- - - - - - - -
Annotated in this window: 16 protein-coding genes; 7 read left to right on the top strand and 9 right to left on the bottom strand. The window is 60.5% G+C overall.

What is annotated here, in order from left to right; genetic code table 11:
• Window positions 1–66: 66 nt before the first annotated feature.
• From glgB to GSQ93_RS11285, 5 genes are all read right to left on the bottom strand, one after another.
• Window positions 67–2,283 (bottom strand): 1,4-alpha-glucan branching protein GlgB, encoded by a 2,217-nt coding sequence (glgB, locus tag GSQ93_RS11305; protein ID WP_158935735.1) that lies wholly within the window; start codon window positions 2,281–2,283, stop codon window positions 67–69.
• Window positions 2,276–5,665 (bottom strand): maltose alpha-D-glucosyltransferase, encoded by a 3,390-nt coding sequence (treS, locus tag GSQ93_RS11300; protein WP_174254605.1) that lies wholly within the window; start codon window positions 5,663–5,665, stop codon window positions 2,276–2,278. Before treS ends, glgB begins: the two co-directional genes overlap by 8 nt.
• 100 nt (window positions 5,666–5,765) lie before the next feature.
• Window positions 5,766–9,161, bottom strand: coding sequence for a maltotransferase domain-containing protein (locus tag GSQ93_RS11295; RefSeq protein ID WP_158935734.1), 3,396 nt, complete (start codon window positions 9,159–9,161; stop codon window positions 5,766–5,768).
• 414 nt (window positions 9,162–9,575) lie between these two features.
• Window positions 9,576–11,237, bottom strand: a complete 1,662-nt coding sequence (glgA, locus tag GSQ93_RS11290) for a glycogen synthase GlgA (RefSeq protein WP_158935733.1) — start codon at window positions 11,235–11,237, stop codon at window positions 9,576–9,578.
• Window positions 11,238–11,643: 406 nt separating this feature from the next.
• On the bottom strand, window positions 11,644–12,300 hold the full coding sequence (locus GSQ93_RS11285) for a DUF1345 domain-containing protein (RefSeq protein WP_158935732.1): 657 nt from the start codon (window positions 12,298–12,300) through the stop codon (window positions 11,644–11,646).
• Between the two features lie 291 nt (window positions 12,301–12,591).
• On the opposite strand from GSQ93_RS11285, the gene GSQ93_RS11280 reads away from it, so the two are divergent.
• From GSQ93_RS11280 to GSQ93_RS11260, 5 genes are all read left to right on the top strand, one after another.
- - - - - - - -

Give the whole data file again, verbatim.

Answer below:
Annotated in this window: 16 protein-coding genes; 7 read left to right on the top strand and 9 right to left on the bottom strand. The window is 60.5% G+C overall.

What is annotated here, in order from left to right; genetic code table 11:
• Window positions 1–66: 66 nt before the first annotated feature.
• From glgB to GSQ93_RS11285, 5 genes are all read right to left on the bottom strand, one after another.
• Window positions 67–2,283 (bottom strand): 1,4-alpha-glucan branching protein GlgB, encoded by a 2,217-nt coding sequence (glgB, locus tag GSQ93_RS11305; protein ID WP_158935735.1) that lies wholly within the window; start codon window positions 2,281–2,283, stop codon window positions 67–69.
• Window positions 2,276–5,665 (bottom strand): maltose alpha-D-glucosyltransferase, encoded by a 3,390-nt coding sequence (treS, locus tag GSQ93_RS11300; protein WP_174254605.1) that lies wholly within the window; start codon window positions 5,663–5,665, stop codon window positions 2,276–2,278. Before treS ends, glgB begins: the two co-directional genes overlap by 8 nt.
• 100 nt (window positions 5,666–5,765) lie before the next feature.
• Window positions 5,766–9,161, bottom strand: coding sequence for a maltotransferase domain-containing protein (locus tag GSQ93_RS11295; RefSeq protein ID WP_158935734.1), 3,396 nt, complete (start codon window positions 9,159–9,161; stop codon window positions 5,766–5,768).
• 414 nt (window positions 9,162–9,575) lie between these two features.
• Window positions 9,576–11,237, bottom strand: a complete 1,662-nt coding sequence (glgA, locus tag GSQ93_RS11290) for a glycogen synthase GlgA (RefSeq protein WP_158935733.1) — start codon at window positions 11,235–11,237, stop codon at window positions 9,576–9,578.
• Window positions 11,238–11,643: 406 nt separating this feature from the next.
• On the bottom strand, window positions 11,644–12,300 hold the full coding sequence (locus GSQ93_RS11285) for a DUF1345 domain-containing protein (RefSeq protein WP_158935732.1): 657 nt from the start codon (window positions 12,298–12,300) through the stop codon (window positions 11,644–11,646).
• Between the two features lie 291 nt (window positions 12,301–12,591).
• On the opposite strand from GSQ93_RS11285, the gene GSQ93_RS11280 reads away from it, so the two are divergent.
• From GSQ93_RS11280 to GSQ93_RS11260, 5 genes are all read left to right on the top strand, one after another.